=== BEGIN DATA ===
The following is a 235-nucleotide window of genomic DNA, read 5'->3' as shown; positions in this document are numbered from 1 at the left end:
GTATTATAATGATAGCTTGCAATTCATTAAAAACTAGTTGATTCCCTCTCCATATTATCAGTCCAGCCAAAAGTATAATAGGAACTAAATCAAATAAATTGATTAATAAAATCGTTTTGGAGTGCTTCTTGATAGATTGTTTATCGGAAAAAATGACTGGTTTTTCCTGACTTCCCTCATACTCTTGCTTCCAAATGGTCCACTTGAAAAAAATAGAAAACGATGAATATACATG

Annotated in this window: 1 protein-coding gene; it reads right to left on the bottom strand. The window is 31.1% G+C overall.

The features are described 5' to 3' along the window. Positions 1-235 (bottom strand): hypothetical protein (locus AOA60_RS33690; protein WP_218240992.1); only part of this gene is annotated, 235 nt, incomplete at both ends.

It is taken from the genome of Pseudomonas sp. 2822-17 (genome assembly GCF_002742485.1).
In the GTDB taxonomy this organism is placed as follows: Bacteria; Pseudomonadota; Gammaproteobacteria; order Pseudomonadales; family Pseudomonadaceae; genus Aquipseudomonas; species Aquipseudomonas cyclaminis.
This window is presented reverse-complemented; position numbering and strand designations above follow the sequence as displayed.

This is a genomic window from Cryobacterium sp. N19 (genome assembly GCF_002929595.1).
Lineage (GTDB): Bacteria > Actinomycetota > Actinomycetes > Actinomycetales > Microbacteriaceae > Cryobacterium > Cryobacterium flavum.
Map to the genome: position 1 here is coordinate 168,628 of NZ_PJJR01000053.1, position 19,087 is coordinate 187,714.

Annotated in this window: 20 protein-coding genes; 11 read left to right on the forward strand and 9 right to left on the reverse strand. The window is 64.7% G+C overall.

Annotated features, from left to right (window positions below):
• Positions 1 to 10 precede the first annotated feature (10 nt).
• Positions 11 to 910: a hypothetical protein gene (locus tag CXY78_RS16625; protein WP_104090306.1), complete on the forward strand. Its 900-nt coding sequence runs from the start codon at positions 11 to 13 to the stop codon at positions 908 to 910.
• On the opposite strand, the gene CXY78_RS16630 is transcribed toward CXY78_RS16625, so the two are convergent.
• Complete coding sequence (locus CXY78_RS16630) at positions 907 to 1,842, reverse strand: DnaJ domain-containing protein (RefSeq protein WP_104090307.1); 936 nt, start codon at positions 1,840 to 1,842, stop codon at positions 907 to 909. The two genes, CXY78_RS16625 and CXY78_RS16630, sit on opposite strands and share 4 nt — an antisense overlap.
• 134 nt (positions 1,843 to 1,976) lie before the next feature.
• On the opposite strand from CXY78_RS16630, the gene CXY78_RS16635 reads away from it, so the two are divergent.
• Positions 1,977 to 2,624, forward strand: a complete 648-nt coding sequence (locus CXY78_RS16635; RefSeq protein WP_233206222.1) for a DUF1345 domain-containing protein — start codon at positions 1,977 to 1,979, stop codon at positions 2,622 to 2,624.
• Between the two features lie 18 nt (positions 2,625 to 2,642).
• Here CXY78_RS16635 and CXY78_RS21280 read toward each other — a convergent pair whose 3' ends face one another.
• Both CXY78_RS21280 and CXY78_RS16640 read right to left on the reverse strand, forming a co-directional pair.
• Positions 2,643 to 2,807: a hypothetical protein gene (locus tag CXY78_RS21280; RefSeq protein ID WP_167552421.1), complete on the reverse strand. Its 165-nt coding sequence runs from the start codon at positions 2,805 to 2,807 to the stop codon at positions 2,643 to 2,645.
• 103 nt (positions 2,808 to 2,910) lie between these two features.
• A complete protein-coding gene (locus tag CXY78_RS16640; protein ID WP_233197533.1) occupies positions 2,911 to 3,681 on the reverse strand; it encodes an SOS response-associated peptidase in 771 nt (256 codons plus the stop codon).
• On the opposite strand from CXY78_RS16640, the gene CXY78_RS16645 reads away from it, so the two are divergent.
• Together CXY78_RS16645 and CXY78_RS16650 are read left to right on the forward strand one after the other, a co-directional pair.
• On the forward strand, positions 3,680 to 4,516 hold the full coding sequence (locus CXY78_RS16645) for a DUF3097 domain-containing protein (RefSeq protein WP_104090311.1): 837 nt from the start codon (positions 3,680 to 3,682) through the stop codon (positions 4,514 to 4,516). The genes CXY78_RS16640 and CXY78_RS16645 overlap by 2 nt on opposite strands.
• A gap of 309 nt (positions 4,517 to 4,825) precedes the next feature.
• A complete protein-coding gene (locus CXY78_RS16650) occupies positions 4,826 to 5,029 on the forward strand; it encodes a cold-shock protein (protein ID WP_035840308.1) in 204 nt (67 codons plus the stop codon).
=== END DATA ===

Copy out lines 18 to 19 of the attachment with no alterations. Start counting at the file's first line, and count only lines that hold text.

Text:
• On the opposite strand from CXY78_RS16630, the gene CXY78_RS16635 reads away from it, so the two are divergent.
• Positions 1,977 to 2,624, forward strand: a complete 648-nt coding sequence (locus CXY78_RS16635; RefSeq protein WP_233206222.1) for a DUF1345 domain-containing protein — start codon at positions 1,977 to 1,979, stop codon at positions 2,622 to 2,624.